“Hoping, for me, is rooted in believing that ‘someday’ will come, versus dreaming, which is absent of time; it’s about fantasy and wonderful things that may never come,” Causey said. “In a nutshell, ‘hoping’ takes courage because you have to admit that you want something badly enough to believe it could actually materialize. I like to check in with myself every now and again, making sure I keep more things in the ‘hoping’ category than in the ‘dreaming’ category.”
From New York to Los Angeles
After graduating from The University of Texas at Austin in 1995, Causey worked in the art departments of two low-budget Austin films Bob Byington’s “Olympia” and George Ratliff’s “Purgatory County.” She also worked at a local video and film production firm, Granite House, where she honed her skills as a production manager.
In 1998 Causey moved to New York, where she took a break from production and landed a job as personal assistant to Peter Yarrow of the music group Peter, Paul and Mary. Causey worked with Yarrow for five years, helping him found and manage his nonprofit organization Operation Respect, which promotes anti-bullying programs in schools.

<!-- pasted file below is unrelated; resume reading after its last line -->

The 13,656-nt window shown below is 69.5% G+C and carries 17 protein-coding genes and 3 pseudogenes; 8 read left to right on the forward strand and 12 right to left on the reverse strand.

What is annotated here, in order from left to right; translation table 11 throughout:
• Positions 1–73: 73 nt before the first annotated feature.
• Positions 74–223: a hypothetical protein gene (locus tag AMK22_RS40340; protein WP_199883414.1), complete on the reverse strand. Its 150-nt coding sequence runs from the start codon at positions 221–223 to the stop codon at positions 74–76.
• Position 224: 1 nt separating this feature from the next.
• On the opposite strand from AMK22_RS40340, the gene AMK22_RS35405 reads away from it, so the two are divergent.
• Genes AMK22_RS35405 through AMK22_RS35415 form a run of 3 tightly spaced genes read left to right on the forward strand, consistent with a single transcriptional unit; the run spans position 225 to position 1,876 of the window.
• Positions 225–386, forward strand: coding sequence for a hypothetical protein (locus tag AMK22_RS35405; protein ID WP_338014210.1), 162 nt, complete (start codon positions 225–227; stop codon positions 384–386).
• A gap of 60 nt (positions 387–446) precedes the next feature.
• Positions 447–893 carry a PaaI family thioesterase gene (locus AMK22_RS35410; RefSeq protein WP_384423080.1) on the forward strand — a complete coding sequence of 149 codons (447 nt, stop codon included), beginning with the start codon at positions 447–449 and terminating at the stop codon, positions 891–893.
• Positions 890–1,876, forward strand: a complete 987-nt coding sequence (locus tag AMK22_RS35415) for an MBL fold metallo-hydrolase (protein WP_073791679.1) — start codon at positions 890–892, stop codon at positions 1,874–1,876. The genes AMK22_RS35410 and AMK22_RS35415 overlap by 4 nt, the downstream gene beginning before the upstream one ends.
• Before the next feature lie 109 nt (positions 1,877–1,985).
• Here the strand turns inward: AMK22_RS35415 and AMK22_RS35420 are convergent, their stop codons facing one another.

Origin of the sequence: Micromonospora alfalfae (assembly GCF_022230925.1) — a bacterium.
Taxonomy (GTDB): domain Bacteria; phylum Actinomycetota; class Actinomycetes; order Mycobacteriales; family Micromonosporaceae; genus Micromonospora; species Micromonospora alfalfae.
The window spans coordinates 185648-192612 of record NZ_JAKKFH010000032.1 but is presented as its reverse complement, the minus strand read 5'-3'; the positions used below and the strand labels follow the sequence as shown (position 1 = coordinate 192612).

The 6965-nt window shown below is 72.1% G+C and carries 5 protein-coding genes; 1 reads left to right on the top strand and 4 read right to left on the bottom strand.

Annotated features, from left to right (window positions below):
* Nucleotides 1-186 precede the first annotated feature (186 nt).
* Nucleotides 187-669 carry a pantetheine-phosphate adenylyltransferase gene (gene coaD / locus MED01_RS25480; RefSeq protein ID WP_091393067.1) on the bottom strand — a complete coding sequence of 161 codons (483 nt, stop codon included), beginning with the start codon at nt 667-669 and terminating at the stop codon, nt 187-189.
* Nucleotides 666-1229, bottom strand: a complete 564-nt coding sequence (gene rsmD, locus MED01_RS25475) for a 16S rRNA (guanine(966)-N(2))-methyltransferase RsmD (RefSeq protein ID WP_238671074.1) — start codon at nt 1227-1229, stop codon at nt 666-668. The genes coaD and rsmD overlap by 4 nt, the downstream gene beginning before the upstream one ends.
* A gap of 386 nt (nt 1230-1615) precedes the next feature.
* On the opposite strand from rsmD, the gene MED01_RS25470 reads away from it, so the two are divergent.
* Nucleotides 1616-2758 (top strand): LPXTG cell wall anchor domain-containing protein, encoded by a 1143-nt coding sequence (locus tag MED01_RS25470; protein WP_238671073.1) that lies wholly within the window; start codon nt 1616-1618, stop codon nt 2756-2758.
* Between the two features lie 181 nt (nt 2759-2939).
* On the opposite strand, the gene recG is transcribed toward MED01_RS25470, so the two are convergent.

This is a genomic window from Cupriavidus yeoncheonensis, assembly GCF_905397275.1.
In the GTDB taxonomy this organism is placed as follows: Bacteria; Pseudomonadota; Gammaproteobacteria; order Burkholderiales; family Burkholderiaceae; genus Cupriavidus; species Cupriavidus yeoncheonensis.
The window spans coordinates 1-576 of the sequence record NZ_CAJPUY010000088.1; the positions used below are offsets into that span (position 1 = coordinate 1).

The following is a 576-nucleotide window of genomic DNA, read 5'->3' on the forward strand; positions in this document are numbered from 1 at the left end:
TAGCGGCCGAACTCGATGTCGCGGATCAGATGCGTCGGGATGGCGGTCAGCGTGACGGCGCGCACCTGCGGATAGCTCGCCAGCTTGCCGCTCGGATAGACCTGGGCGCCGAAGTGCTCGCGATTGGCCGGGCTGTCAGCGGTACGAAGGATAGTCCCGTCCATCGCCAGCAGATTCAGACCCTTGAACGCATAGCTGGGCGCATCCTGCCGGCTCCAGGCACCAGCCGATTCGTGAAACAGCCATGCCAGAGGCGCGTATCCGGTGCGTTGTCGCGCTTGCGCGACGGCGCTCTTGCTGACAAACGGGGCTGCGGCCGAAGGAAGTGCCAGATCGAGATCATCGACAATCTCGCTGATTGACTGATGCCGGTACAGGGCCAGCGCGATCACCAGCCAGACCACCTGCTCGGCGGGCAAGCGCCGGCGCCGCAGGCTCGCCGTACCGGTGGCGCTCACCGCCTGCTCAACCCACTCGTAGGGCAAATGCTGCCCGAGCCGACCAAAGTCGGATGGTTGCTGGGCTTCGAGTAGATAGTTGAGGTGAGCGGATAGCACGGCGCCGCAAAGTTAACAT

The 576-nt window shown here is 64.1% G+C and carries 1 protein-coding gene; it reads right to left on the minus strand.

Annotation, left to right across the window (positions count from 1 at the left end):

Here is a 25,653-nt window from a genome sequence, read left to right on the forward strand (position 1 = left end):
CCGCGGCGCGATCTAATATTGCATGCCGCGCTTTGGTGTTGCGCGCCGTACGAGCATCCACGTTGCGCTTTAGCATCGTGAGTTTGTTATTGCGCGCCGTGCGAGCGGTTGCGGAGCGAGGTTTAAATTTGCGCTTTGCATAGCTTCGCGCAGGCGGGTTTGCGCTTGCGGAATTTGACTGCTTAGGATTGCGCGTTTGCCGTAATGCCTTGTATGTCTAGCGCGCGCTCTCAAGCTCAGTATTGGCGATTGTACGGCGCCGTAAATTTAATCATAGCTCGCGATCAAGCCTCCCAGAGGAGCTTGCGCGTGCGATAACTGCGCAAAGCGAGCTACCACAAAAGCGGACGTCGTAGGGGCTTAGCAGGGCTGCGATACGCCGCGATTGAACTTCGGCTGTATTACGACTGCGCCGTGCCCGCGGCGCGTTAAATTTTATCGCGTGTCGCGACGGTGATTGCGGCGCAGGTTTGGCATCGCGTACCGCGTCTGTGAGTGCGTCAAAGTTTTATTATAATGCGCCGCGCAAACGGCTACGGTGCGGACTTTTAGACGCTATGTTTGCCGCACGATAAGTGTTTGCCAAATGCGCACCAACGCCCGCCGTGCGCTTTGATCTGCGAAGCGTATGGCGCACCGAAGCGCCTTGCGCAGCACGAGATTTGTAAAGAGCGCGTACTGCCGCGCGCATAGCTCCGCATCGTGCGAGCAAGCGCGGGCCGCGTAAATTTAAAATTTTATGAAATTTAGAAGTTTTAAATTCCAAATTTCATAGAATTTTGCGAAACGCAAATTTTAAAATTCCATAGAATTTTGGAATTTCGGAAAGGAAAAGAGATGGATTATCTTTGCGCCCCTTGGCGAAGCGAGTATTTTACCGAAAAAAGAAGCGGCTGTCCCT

Pining for the film world, Causey accepted a production internship on a low-budget film. Within two years, she worked her way up to coordinating and supervising film production.
Since then, Causey has freelanced as a production supervisor and manager, while nurturing her creative producing and writing skills.
Some of her more notable freelance projects include “Safe House,” which stars Denzel Washington and Ryan Reynolds; “Nick and Norah’s Infinite Playlist,” which stars Michael Cera and Kat Dennings; and “Queer Eye for the Straight Guy.”
In 2011 after “Time Freak” started succeeding in the film festival circuit, Causey moved with Bowler to Los Angeles so they could commit to their personal projects full time.
Between projects, Causey does not have much time for leisure travel. She has only returned to Austin twice since she left in 1998, but in keeping with the theme of “knowing time,” Causey hopes to visit soon. After all, the hopeful philosophy of “knowing time” is what helped Causey and Bowler make the an Oscar nomination of “Time Freak” a reality.